Billions lost through tax loopholes and preferences

Finance Canada finally published its 2010 Tax Expenditure report this morning. 

This annual report provides new estimates for the revenues the federal government loses annually from different tax measures, deductions, credits, and other tax preferences.  These tax preferences also affect provincial revenues to the extent that they piggyback on the federal government’s tax base.  

The report includes estimates for the large and growing number of federal tax preferences, from the basic personal exemption to the “AgriInvest farm savings account” tax expenditure.  Unfortunately, under this government the number and cost of these tax expenditures has proliferated, with additions of tax credits for children’s fitness, first time home buyers, public transit, tax free savings accounts, etc — and that’s just a few on the personal side.  

While certain basic and progressive tax measures are certainly justified, in most cases these boutiquey tax preferences have been found to be an expensive and ineffective way of achieving social objectives.  In addition, they pepper the tax system with holes and make filling out your taxes much more complicated.

A number of the most expensive tax preferences and loopholes are also highly regressive and–I would argue–damaging for the economy.  The most egregious tax loophole of all appears to be the stock option deduction.  This allows executives who recieve much of their compensation in the form of “stock options” to pay tax at half the rate that tax is charged on wage income.   I’ve written about the problems with this loophole previously: not only is it highly regressive and costly, but it also seems to fuelled stock-buyback schemes by corporate execs, increasing the value of their own paypackets in an unethical way.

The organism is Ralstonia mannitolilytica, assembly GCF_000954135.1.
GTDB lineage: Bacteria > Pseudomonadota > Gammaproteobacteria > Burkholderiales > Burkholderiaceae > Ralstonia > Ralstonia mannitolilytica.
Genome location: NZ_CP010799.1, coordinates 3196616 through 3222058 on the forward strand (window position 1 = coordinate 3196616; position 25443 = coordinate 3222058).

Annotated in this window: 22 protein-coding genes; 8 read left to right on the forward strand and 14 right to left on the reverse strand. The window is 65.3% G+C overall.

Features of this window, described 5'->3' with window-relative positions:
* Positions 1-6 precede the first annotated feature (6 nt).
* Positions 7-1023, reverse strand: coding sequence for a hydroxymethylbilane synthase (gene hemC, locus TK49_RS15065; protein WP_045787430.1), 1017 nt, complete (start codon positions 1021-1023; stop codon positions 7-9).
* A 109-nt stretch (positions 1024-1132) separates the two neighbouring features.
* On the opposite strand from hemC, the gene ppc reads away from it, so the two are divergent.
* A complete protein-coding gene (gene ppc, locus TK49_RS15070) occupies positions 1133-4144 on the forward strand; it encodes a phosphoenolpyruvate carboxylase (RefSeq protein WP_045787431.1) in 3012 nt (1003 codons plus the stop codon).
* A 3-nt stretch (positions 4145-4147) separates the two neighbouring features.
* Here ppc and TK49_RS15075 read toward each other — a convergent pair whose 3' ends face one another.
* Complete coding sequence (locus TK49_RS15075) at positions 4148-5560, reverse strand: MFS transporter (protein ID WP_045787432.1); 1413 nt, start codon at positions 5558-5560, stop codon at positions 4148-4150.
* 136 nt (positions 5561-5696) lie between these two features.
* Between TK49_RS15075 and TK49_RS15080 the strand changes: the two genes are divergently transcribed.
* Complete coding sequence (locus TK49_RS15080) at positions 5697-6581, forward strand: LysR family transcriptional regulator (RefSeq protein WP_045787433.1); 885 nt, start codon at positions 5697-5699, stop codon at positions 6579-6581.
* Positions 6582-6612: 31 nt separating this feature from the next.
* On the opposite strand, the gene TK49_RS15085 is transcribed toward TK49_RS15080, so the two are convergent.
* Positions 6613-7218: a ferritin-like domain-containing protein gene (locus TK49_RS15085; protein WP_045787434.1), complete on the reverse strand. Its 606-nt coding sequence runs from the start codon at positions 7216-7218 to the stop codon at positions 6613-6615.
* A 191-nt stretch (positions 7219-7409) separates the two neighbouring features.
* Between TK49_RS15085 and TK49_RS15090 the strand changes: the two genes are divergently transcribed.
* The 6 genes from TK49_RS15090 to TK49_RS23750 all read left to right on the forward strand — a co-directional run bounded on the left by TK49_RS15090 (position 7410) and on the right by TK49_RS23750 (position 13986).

This tax loophole cost the federal government an estimated $1 billion a year during the 2005 to 2007 period.  The 2010 tax expenditure report projects that the amount of revenue lost declined during the past few years, but it is starting to escalate again.  Their projection for 2010 is a loss of $590 million to the federal government, up 42% from the figure for 2009.

Another regressive and expensive tax measure of very dubious economic benefit is the tax preference that allows capital gains from investment income to be taxed at half the normal rate.   Half the value of this loophole goes to the top 1% highest income taxfilers.   The annual cost of this for the federal government reached $5.7 billion in 2007 on the personal side and $6 billion for corporate income taxes– close to $12 billion a year just for the federal government.   Following the financial crisis, the cost of these have declined, but they are still estimated to cost $2.8 billion on the personal side and $3.3 billion for corporate taxes.   These were supposedly introduced to spur real investment and economic growth, but there isn’t much evidence that they’ve actually achieved that.   Instead, they have likely helped fuel the asset booms and mergers and acquisitions that are destaabilizing our economy — as well as increasing income inequality.   Warren Buffet said it best when he criticized a tax system that allowed him and other wealthy people to pay a lower rate of tax than their receptionists or cleaning ladies.